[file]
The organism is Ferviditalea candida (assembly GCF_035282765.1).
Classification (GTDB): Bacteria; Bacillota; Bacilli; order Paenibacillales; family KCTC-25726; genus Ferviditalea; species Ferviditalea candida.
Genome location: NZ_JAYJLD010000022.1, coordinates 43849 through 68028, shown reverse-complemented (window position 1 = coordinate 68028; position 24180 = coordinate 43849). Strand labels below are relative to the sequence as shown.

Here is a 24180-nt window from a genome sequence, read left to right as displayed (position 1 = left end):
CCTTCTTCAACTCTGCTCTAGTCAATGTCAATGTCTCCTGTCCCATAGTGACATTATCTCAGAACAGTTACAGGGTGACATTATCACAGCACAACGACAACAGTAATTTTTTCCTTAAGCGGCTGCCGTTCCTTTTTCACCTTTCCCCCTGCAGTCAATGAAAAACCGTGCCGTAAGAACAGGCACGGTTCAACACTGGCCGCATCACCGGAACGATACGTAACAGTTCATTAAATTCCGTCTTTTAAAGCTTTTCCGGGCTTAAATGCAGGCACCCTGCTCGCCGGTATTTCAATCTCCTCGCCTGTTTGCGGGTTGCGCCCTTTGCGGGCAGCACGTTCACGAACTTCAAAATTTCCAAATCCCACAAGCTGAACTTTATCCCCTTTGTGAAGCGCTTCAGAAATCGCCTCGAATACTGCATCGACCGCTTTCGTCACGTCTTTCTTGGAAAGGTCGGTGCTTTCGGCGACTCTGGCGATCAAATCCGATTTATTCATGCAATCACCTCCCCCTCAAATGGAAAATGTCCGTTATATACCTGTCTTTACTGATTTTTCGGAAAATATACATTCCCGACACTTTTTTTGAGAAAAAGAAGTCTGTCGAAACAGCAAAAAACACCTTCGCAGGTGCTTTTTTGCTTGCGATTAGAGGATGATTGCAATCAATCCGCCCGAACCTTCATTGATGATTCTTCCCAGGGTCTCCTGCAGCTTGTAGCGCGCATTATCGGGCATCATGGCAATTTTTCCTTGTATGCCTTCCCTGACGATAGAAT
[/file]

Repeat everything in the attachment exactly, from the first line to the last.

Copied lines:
The organism is Ferviditalea candida (assembly GCF_035282765.1).
Classification (GTDB): Bacteria; Bacillota; Bacilli; order Paenibacillales; family KCTC-25726; genus Ferviditalea; species Ferviditalea candida.
Genome location: NZ_JAYJLD010000022.1, coordinates 43849 through 68028, shown reverse-complemented (window position 1 = coordinate 68028; position 24180 = coordinate 43849). Strand labels below are relative to the sequence as shown.

Here is a 24180-nt window from a genome sequence, read left to right as displayed (position 1 = left end):
CCTTCTTCAACTCTGCTCTAGTCAATGTCAATGTCTCCTGTCCCATAGTGACATTATCTCAGAACAGTTACAGGGTGACATTATCACAGCACAACGACAACAGTAATTTTTTCCTTAAGCGGCTGCCGTTCCTTTTTCACCTTTCCCCCTGCAGTCAATGAAAAACCGTGCCGTAAGAACAGGCACGGTTCAACACTGGCCGCATCACCGGAACGATACGTAACAGTTCATTAAATTCCGTCTTTTAAAGCTTTTCCGGGCTTAAATGCAGGCACCCTGCTCGCCGGTATTTCAATCTCCTCGCCTGTTTGCGGGTTGCGCCCTTTGCGGGCAGCACGTTCACGAACTTCAAAATTTCCAAATCCCACAAGCTGAACTTTATCCCCTTTGTGAAGCGCTTCAGAAATCGCCTCGAATACTGCATCGACCGCTTTCGTCACGTCTTTCTTGGAAAGGTCGGTGCTTTCGGCGACTCTGGCGATCAAATCCGATTTATTCATGCAATCACCTCCCCCTCAAATGGAAAATGTCCGTTATATACCTGTCTTTACTGATTTTTCGGAAAATATACATTCCCGACACTTTTTTTGAGAAAAAGAAGTCTGTCGAAACAGCAAAAAACACCTTCGCAGGTGCTTTTTTGCTTGCGATTAGAGGATGATTGCAATCAATCCGCCCGAACCTTCATTGATGATTCTTCCCAGGGTCTCCTGCAGCTTGTAGCGCGCATTATCGGGCATCATGGCAATTTTTCCTTGTATGCCTTCCCTGACGATAGAAT